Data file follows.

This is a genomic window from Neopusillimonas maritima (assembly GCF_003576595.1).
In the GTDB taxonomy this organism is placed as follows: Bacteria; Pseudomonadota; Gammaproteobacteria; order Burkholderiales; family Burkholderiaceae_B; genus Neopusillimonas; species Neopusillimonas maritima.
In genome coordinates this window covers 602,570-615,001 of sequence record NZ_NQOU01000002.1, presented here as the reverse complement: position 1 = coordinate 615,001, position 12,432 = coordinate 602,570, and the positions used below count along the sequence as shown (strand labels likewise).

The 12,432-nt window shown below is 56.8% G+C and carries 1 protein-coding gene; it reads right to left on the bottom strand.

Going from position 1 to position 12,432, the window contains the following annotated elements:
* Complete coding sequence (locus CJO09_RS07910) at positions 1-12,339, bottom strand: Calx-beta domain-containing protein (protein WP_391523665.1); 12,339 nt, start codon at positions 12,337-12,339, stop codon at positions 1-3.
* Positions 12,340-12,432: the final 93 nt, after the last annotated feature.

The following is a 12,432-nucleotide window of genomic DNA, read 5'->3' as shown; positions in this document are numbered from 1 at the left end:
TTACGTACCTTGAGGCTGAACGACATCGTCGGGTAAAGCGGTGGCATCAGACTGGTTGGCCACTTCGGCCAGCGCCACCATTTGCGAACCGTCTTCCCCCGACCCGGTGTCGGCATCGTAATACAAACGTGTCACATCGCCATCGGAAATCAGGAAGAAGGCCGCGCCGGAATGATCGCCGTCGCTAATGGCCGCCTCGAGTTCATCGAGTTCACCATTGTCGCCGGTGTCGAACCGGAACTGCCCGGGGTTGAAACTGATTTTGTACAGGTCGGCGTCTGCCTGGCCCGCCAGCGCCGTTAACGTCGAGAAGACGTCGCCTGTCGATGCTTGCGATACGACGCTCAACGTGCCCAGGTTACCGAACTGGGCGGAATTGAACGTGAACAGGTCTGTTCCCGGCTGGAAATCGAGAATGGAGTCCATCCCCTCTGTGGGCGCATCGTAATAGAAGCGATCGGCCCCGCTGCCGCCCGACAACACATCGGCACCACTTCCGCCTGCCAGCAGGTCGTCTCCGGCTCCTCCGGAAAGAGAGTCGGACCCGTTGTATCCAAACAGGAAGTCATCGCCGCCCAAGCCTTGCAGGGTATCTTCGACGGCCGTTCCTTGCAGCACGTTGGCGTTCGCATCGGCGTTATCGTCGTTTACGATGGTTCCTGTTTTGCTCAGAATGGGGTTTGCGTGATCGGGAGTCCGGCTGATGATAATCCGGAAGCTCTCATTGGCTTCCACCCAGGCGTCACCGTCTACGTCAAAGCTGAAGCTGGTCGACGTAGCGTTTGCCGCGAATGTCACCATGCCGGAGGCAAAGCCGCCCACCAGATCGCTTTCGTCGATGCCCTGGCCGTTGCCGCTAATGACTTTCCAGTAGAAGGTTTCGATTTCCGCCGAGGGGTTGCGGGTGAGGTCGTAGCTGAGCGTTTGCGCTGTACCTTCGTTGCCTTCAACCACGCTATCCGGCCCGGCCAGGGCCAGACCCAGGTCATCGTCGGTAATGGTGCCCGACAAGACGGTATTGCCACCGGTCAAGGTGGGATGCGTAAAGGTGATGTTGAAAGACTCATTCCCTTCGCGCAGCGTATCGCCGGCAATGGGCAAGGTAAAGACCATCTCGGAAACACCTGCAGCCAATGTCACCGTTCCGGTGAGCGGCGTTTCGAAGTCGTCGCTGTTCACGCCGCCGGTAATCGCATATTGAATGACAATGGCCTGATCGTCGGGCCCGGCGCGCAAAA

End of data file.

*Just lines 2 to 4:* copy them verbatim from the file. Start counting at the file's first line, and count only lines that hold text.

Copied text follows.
In the GTDB taxonomy this organism is placed as follows: Bacteria; Pseudomonadota; Gammaproteobacteria; order Burkholderiales; family Burkholderiaceae_B; genus Neopusillimonas; species Neopusillimonas maritima.
In genome coordinates this window covers 602,570-615,001 of sequence record NZ_NQOU01000002.1, presented here as the reverse complement: position 1 = coordinate 615,001, position 12,432 = coordinate 602,570, and the positions used below count along the sequence as shown (strand labels likewise).

The 12,432-nt window shown below is 56.8% G+C and carries 1 protein-coding gene; it reads right to left on the bottom strand.